HISTORY OF FRIENDS OF HWANG
Friends of Hwange was formed on the back of the extreme drought of 2005 that severely affected Hwange National Park. The National Parks & Wildlife Management Authority of Zimbabwe, plagued by lack of funding & a decrease in tourist arrivals, did not have the funds to keep enough borehole pumps going. As a result, only a handful of waterholes had water & countless animals died.
Hwange National Park has very little natural surface water during the dry months of the year. Most of the water has to be pumped from underground sources to surface pans so that the wildlife can drink. This involves raising funds to purchase fuel to run diesel engines, & materials to repair & maintain the engines, boreholes & drinking troughs.
FOH Mission Statement
- To develop & maintain water resources in Hwange National Park for the benefit of it's wildlife, in collaboration with the authorities responsible for the Park.
- To develop & maintain opportunities for the conservation and sustainable utilization of natural resources in the Park so that it will be enjoyed by generations to come.
- To assist in the attainment of national objectives for wildlife conservation, with particular reference to Hwange National Park.
- Crisis management: To ensure that FOH does every thing in its power to prevent animal deaths owing to lack of water or poaching activities.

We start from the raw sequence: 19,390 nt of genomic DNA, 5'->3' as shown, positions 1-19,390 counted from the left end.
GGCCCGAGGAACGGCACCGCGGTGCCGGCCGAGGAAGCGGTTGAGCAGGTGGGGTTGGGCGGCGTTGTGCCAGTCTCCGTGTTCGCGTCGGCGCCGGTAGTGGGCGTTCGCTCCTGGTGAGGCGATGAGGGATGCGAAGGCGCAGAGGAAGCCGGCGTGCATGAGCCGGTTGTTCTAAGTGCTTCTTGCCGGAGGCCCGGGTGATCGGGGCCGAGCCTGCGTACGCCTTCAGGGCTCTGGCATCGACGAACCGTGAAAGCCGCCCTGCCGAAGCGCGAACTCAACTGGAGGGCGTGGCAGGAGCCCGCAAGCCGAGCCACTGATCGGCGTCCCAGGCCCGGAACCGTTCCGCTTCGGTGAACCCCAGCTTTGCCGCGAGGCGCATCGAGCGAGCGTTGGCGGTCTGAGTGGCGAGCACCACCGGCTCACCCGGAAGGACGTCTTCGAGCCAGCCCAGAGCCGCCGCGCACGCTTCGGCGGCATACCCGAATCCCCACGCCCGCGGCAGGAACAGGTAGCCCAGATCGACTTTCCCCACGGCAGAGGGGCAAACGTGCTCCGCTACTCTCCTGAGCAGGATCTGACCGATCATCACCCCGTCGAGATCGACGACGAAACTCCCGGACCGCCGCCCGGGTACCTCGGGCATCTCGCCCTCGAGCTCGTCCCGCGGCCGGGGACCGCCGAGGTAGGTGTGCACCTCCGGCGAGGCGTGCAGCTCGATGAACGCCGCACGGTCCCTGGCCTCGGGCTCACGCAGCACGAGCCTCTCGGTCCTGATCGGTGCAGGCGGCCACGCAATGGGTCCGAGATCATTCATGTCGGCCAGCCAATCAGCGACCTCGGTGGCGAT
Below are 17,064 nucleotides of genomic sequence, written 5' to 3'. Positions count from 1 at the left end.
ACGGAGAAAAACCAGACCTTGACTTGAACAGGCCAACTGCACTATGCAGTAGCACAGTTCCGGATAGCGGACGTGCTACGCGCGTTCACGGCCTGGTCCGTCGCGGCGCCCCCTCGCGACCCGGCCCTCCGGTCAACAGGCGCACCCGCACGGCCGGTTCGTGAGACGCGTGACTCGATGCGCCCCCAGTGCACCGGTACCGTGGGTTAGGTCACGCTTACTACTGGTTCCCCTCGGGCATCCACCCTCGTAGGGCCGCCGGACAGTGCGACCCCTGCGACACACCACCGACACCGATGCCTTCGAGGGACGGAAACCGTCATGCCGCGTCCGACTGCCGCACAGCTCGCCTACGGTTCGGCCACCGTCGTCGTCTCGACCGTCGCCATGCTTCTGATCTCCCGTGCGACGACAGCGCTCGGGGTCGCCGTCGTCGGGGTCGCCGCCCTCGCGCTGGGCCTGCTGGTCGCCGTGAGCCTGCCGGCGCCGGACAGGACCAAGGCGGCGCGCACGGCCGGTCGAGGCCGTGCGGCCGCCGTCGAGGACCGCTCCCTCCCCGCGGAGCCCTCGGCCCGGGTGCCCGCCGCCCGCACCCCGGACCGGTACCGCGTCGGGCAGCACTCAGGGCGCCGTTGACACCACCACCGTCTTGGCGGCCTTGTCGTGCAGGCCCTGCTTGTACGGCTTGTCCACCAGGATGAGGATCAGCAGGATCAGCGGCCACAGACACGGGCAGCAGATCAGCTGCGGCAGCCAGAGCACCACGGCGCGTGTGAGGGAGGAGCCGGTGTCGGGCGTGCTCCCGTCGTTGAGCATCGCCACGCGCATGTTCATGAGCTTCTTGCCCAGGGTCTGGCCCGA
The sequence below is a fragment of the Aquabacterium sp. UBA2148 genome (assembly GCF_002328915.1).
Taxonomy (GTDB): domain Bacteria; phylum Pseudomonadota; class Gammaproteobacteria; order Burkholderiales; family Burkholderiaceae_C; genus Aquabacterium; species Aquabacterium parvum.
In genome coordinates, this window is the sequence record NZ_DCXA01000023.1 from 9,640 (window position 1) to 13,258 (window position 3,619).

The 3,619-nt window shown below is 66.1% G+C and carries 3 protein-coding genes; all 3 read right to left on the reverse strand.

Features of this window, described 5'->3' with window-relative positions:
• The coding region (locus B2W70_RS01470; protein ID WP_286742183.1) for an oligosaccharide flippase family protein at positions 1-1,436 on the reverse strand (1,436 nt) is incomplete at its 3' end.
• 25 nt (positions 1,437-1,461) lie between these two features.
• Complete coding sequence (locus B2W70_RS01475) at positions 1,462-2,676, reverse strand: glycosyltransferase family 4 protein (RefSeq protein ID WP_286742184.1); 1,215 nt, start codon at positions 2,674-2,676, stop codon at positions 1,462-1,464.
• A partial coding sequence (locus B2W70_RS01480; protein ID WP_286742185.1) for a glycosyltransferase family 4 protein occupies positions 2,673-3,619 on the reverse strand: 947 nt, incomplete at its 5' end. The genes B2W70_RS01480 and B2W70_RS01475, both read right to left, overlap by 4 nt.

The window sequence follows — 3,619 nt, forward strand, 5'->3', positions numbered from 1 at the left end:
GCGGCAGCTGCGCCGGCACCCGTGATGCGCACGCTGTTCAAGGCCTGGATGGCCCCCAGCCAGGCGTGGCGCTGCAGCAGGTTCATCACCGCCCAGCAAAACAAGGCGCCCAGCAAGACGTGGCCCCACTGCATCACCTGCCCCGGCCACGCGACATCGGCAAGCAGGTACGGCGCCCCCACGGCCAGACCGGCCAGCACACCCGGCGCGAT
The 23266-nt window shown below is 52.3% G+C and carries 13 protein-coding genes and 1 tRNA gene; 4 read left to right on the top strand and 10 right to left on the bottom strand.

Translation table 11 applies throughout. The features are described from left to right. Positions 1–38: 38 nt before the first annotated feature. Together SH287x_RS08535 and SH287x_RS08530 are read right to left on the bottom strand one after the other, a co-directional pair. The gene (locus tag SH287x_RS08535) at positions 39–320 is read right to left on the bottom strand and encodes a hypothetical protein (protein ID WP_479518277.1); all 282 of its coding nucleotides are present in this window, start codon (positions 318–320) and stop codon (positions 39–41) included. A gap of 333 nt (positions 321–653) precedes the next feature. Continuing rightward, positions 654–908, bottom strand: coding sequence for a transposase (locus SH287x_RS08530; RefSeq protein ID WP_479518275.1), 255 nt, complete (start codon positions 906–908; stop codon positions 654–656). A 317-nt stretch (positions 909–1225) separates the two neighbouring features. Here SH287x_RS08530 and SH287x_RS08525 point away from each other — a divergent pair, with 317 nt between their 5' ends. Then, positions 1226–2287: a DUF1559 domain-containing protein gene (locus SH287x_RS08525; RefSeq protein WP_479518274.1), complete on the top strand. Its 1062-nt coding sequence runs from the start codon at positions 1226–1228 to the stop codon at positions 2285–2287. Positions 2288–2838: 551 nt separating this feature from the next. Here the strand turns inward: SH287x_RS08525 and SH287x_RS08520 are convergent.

- To assist National Parks in carrying out their duties in terms of deployment of rangers on anti-poaching patrols.
- To maintain roads & fireguards in the park.
- To work towards a situation where there are sufficient, well-distributed waterholes in Hwange National Park that pump water through eco-friendly, cost-effective means such as solar & wind power. This will remove pressure on areas of the park where animal (especially elephant) traffic is high, which causes long term destruction of grazing areas.
- To expand our efforts in conservation issues such as anti-poaching & research.
What We Do
- In the beginning, FOH was responsible for 10 key northern waterholes in Hwange National Park. Today we are responsible for all of the pans in & around the Main Camp area.
- Due to the expense of diesel (a single borehole engine uses around 500 litres a month) alternative methods of pumping water have been explored. Whilst windmills are robust & affordable, their pumping capacities are limited. Their function is to provide a head start so that waterholes are as full as possible by the start of the long, dry season, thereby reducing diesel requirements for the drier months. Solar systems drastically reduce fuel requirements but pump water during daylight hours only, & this is often insufficient to meet the demands of the wildlife.
- In the dry season (July – November) the demand for available water increases, mainly due to elephant pressure. The diesel engines are kept running continuously & the need for fuel is at its maximum.